Speaking a foreign language fluently is about more than just learning the vocabulary and grammar. Language is incredibly closely interwoven with culture. I mean, nobody but the English could have come up with a phrase like “this is not my cup of tea” to describe something they don’t like. And only in a country like Germany where bread is more than just food could dinner be called “Abendbrot” - evening bread.
Trying to sell something to people who not only speak a different language but come from a different cultural background as well is a whole nother kettle of fish. Have you ever tried to tell a joke in a different language? Let me treat you to this translated version of a German joke:
What lives under water and mods up cars? A tunefish!
Puns don’t translate well. Neither does something as exquisite as German humour.
Translating sales pitches from one language to another is just as tricky. If done wrong, you end up like the German in a restaurant who said “I would like to become the steak please” when he ordered his meal (see end of this post for an explanation of his mistake). In a best case scenario, people find it endearing. But chances are that the message you’re trying to convey just doesn’t come across and people aren’t sold on your idea.
If you’re thinking of selling something to a foreign audience, find out whether your translation works in the other language. Not only should it be grammatically correct (“I would like to become a steak” is very much a grammatically correct sentence), but it should also make sense in a broader cultural context. You may not even be aware of the fact that you’re making a cultural reference that people from a different culture won’t pick up on.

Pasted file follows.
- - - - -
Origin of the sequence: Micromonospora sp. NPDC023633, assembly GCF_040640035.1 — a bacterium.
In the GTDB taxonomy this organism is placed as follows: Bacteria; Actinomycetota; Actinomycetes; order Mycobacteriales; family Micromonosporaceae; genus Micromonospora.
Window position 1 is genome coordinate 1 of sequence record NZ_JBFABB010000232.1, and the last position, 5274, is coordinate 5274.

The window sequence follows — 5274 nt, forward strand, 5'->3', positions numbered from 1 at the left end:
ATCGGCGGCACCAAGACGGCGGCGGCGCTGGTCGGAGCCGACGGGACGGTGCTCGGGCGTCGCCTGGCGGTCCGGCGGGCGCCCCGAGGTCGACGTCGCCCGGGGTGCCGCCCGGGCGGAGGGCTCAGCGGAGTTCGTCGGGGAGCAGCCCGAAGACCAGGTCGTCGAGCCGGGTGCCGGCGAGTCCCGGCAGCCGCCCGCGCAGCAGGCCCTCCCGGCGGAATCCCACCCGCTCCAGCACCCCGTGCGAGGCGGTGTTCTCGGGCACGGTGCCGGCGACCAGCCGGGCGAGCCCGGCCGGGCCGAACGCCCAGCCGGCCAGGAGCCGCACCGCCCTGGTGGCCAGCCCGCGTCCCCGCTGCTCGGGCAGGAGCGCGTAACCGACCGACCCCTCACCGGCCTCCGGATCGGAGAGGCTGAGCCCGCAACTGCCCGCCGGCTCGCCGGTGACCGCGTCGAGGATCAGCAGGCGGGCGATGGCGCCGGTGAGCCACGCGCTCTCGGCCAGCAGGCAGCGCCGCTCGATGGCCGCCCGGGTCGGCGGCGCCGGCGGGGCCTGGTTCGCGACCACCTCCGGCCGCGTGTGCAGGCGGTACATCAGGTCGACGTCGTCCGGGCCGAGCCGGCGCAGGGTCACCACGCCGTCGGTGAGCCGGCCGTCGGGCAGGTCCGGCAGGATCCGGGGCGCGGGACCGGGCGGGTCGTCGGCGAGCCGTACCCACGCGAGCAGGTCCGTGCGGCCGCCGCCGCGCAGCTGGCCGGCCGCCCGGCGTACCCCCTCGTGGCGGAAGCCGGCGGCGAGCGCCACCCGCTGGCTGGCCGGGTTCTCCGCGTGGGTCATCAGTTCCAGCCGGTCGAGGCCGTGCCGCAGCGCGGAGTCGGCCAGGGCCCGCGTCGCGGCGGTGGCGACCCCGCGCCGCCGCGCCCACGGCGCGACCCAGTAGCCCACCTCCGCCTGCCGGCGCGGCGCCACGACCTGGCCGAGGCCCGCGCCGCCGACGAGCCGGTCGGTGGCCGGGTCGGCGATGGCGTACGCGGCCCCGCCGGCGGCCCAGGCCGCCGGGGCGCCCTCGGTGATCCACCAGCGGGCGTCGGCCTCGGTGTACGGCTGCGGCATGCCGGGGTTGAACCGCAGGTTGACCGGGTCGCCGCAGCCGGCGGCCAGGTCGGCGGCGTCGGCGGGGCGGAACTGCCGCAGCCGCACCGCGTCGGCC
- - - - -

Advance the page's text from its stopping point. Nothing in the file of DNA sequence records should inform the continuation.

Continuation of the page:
Legend has it that an international beauty company tried to sell a product called “hair mist”. It sold well all around the world, except in Germany. Why? Well, “Mist” is the German word for animal poop and commonly used as a swear word. The thought of having some sort of “Mist” in their hair didn’t seem too appealing to the vast majority of German women.
Similarly, there used to be a Swiss software company offering support with the back-end of websites... called backend accelerator. It didn't take off.
Communicating and marketing a product cross-culturally is incredibly challenging. As a German living in the UK, I speak from personal experience when I say this. So, if you need some help with getting your message from one side of the channel across to the other, drop me a line.
Explanation of “I’d like to become a steak.”
The German verb “bekommen” means “to get” or “to receive”. It sounds very similar to the English verb “to become” which means something entirely different.